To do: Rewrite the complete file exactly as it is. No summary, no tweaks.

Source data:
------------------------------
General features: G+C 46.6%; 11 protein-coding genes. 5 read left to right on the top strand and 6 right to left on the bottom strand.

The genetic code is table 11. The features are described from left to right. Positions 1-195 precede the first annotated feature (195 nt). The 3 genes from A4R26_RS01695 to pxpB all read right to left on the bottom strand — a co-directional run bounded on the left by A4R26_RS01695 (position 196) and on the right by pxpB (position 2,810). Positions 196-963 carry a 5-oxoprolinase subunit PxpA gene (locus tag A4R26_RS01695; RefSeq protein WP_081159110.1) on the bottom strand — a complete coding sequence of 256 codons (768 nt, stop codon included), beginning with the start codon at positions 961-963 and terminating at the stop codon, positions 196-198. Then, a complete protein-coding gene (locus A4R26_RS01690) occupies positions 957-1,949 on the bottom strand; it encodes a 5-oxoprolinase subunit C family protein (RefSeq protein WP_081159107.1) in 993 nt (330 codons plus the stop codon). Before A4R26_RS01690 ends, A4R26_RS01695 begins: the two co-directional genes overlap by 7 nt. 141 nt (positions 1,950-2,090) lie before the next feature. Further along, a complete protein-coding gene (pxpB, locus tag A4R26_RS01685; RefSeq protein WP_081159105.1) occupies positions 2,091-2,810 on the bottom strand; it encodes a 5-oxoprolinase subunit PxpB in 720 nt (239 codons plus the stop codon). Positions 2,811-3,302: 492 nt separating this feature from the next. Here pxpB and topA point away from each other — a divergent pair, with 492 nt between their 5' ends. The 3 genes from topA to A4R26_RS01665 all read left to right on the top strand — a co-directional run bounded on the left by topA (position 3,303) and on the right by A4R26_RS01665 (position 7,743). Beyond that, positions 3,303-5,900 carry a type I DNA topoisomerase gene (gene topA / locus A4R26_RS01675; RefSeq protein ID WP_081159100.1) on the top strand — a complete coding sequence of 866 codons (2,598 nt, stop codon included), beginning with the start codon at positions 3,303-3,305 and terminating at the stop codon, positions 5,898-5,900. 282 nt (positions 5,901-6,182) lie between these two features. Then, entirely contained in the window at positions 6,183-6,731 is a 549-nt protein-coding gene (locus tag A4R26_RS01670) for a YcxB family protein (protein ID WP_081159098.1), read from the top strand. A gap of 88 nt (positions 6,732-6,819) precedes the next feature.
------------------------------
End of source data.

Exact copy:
General features: G+C 46.6%; 11 protein-coding genes. 5 read left to right on the top strand and 6 right to left on the bottom strand.

The genetic code is table 11. The features are described from left to right. Positions 1-195 precede the first annotated feature (195 nt). The 3 genes from A4R26_RS01695 to pxpB all read right to left on the bottom strand — a co-directional run bounded on the left by A4R26_RS01695 (position 196) and on the right by pxpB (position 2,810). Positions 196-963 carry a 5-oxoprolinase subunit PxpA gene (locus tag A4R26_RS01695; RefSeq protein WP_081159110.1) on the bottom strand — a complete coding sequence of 256 codons (768 nt, stop codon included), beginning with the start codon at positions 961-963 and terminating at the stop codon, positions 196-198. Then, a complete protein-coding gene (locus A4R26_RS01690) occupies positions 957-1,949 on the bottom strand; it encodes a 5-oxoprolinase subunit C family protein (RefSeq protein WP_081159107.1) in 993 nt (330 codons plus the stop codon). Before A4R26_RS01690 ends, A4R26_RS01695 begins: the two co-directional genes overlap by 7 nt. 141 nt (positions 1,950-2,090) lie before the next feature. Further along, a complete protein-coding gene (pxpB, locus tag A4R26_RS01685; RefSeq protein WP_081159105.1) occupies positions 2,091-2,810 on the bottom strand; it encodes a 5-oxoprolinase subunit PxpB in 720 nt (239 codons plus the stop codon). Positions 2,811-3,302: 492 nt separating this feature from the next. Here pxpB and topA point away from each other — a divergent pair, with 492 nt between their 5' ends. The 3 genes from topA to A4R26_RS01665 all read left to right on the top strand — a co-directional run bounded on the left by topA (position 3,303) and on the right by A4R26_RS01665 (position 7,743). Beyond that, positions 3,303-5,900 carry a type I DNA topoisomerase gene (gene topA / locus A4R26_RS01675; RefSeq protein ID WP_081159100.1) on the top strand — a complete coding sequence of 866 codons (2,598 nt, stop codon included), beginning with the start codon at positions 3,303-3,305 and terminating at the stop codon, positions 5,898-5,900. 282 nt (positions 5,901-6,182) lie between these two features. Then, entirely contained in the window at positions 6,183-6,731 is a 549-nt protein-coding gene (locus tag A4R26_RS01670) for a YcxB family protein (protein ID WP_081159098.1), read from the top strand. A gap of 88 nt (positions 6,732-6,819) precedes the next feature.